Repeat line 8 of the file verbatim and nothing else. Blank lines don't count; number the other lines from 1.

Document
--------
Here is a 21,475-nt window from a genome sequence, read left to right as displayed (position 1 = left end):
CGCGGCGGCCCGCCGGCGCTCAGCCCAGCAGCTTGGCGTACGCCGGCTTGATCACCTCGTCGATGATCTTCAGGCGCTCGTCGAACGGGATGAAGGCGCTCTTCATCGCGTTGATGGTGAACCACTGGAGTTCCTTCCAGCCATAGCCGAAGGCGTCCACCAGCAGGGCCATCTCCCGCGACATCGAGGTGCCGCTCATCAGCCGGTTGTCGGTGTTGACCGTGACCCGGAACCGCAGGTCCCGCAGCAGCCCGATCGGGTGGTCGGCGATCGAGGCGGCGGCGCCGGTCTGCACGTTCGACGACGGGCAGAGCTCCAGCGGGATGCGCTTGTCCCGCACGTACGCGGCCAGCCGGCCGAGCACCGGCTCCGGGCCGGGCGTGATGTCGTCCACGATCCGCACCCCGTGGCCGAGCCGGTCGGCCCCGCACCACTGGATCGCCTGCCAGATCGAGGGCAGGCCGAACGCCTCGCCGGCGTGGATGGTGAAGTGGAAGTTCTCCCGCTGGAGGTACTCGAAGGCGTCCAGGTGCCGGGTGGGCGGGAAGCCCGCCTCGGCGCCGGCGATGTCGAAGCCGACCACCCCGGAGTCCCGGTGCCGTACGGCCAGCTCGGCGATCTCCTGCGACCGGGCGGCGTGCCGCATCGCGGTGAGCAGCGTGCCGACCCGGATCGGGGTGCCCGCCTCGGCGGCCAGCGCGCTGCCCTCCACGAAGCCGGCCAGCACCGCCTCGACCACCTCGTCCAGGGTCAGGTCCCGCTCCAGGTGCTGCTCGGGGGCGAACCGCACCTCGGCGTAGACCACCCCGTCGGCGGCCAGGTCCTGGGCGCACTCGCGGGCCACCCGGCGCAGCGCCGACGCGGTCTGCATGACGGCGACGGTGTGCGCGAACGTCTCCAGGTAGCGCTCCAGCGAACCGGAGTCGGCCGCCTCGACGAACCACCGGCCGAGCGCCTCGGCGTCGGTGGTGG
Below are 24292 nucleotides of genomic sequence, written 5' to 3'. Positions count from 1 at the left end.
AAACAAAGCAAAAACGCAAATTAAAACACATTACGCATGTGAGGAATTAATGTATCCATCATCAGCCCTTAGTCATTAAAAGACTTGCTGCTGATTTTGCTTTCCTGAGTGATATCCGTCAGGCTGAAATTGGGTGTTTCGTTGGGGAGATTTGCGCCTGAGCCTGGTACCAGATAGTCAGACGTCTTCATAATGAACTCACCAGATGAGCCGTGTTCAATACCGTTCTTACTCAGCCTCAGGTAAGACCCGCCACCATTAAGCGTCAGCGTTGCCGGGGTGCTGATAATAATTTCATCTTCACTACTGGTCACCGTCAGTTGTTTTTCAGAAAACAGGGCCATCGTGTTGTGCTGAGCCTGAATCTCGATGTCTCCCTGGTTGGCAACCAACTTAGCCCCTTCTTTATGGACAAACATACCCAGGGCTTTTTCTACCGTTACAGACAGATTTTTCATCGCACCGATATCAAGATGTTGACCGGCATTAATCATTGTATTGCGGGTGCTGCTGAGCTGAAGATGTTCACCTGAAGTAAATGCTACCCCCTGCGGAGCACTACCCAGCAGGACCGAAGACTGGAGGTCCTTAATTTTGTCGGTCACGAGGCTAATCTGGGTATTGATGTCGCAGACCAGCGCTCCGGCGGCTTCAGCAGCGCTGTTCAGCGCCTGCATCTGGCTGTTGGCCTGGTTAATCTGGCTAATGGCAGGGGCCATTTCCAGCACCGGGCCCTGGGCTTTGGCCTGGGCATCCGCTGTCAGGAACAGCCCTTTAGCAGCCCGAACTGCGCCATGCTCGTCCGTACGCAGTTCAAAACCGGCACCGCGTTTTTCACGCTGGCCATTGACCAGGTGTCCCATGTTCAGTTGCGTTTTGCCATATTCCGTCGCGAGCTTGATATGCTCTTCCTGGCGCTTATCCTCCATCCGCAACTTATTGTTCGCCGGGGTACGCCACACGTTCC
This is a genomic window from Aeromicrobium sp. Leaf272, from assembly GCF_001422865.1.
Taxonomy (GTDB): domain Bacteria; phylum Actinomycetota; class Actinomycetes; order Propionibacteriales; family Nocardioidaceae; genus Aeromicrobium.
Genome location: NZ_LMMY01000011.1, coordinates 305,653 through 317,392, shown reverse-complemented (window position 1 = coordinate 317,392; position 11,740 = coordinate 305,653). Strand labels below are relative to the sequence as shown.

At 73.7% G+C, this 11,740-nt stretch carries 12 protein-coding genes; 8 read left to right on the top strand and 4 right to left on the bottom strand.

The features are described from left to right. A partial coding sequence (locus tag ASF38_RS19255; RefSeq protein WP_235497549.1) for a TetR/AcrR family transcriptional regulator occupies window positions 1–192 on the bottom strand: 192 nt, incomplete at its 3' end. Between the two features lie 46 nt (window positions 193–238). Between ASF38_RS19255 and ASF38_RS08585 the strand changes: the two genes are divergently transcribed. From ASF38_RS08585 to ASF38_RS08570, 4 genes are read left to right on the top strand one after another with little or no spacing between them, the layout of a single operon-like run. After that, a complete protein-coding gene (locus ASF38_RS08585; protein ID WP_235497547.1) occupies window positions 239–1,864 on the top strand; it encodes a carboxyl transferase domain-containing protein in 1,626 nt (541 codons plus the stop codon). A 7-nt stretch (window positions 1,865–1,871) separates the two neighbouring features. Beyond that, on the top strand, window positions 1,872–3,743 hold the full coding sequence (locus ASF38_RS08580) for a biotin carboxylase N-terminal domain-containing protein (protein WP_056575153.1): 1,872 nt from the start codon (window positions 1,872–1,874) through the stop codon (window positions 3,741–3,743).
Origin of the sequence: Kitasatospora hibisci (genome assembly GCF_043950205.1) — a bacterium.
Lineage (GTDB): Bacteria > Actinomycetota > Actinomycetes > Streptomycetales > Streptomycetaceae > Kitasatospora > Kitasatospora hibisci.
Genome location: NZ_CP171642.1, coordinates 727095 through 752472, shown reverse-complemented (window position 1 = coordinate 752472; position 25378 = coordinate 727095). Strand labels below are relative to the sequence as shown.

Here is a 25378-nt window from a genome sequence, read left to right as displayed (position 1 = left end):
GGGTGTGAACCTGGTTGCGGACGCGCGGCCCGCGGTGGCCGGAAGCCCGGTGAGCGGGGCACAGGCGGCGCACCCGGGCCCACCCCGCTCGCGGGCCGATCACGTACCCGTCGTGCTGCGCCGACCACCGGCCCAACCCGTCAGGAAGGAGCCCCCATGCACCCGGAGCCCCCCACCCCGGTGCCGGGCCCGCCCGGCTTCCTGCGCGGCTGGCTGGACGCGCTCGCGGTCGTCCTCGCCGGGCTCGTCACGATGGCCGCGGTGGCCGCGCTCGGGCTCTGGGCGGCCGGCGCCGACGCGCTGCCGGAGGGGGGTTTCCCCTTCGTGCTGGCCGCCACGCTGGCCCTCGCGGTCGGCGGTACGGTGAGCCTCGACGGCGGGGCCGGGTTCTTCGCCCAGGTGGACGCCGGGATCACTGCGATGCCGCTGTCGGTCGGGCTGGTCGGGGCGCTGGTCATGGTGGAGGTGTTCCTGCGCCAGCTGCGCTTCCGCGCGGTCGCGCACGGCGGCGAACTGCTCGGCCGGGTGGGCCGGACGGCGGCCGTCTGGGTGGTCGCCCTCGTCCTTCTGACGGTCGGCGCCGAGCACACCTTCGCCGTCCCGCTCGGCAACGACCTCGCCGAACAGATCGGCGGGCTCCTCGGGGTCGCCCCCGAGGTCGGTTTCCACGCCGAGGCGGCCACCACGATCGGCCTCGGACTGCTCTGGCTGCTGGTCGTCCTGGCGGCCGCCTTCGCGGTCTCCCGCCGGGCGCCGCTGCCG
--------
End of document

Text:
At 73.7% G+C, this 11,740-nt stretch carries 12 protein-coding genes; 8 read left to right on the top strand and 4 right to left on the bottom strand.